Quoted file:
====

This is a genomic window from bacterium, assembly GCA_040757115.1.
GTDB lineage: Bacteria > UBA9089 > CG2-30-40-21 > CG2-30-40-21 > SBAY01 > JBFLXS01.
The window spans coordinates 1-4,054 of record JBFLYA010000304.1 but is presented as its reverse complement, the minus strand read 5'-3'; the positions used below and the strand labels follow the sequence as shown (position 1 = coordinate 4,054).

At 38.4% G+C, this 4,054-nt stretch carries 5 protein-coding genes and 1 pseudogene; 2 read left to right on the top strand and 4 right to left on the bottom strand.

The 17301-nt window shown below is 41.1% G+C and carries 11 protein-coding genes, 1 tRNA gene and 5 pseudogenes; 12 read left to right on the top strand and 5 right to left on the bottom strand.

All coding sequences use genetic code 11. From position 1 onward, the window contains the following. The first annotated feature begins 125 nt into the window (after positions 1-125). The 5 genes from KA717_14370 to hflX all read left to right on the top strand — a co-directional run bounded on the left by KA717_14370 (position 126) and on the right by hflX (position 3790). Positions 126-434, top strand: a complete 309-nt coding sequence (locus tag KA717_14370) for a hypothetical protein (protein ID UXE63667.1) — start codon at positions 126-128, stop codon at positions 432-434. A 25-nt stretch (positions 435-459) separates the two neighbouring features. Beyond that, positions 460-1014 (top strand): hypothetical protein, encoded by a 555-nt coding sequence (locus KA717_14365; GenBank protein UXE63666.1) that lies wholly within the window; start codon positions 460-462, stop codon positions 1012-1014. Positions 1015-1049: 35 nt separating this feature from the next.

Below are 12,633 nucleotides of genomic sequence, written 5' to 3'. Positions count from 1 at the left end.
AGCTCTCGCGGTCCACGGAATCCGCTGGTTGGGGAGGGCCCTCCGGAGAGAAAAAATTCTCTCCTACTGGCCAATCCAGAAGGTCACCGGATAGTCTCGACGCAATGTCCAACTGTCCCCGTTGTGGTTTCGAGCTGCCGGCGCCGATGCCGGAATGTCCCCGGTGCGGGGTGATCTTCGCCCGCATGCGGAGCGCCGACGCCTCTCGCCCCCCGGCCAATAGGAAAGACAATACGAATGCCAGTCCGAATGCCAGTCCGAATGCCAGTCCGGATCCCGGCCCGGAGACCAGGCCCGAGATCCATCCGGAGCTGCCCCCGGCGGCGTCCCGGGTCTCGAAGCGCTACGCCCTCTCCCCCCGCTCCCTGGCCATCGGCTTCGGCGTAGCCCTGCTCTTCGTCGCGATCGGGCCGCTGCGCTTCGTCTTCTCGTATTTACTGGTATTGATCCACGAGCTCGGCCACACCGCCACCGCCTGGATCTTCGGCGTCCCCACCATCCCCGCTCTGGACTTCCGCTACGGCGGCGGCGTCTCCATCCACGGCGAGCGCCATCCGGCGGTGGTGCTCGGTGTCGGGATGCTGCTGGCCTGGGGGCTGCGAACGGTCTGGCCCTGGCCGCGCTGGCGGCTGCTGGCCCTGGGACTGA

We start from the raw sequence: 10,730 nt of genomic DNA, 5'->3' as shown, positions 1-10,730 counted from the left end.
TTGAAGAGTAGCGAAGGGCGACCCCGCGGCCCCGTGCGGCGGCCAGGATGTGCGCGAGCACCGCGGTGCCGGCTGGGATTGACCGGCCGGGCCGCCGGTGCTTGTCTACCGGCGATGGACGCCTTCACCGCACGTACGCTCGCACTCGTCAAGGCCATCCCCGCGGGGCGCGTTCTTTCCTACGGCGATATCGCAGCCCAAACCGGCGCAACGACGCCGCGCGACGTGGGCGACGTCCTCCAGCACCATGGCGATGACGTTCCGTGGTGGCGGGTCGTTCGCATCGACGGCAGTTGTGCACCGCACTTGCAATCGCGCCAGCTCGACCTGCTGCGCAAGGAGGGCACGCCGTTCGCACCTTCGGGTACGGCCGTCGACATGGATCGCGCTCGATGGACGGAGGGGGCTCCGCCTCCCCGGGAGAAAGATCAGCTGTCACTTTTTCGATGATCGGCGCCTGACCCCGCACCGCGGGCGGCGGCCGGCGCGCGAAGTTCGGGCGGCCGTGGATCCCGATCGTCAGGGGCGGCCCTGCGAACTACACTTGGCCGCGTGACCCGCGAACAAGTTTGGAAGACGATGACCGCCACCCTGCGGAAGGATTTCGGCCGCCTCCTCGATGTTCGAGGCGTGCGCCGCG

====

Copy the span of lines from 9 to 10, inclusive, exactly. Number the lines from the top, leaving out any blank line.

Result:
We start from the raw sequence: 10,730 nt of genomic DNA, 5'->3' as shown, positions 1-10,730 counted from the left end.
TTGAAGAGTAGCGAAGGGCGACCCCGCGGCCCCGTGCGGCGGCCAGGATGTGCGCGAGCACCGCGGTGCCGGCTGGGATTGACCGGCCGGGCCGCCGGTGCTTGTCTACCGGCGATGGACGCCTTCACCGCACGTACGCTCGCACTCGTCAAGGCCATCCCCGCGGGGCGCGTTCTTTCCTACGGCGATATCGCAGCCCAAACCGGCGCAACGACGCCGCGCGACGTGGGCGACGTCCTCCAGCACCATGGCGATGACGTTCCGTGGTGGCGGGTCGTTCGCATCGACGGCAGTTGTGCACCGCACTTGCAATCGCGCCAGCTCGACCTGCTGCGCAAGGAGGGCACGCCGTTCGCACCTTCGGGTACGGCCGTCGACATGGATCGCGCTCGATGGACGGAGGGGGCTCCGCCTCCCCGGGAGAAAGATCAGCTGTCACTTTTTCGATGATCGGCGCCTGACCCCGCACCGCGGGCGGCGGCCGGCGCGCGAAGTTCGGGCGGCCGTGGATCCCGATCGTCAGGGGCGGCCCTGCGAACTACACTTGGCCGCGTGACCCGCGAACAAGTTTGGAAGACGATGACCGCCACCCTGCGGAAGGATTTCGGCCGCCTCCTCGATGTTCGAGGCGTGCGCCGCG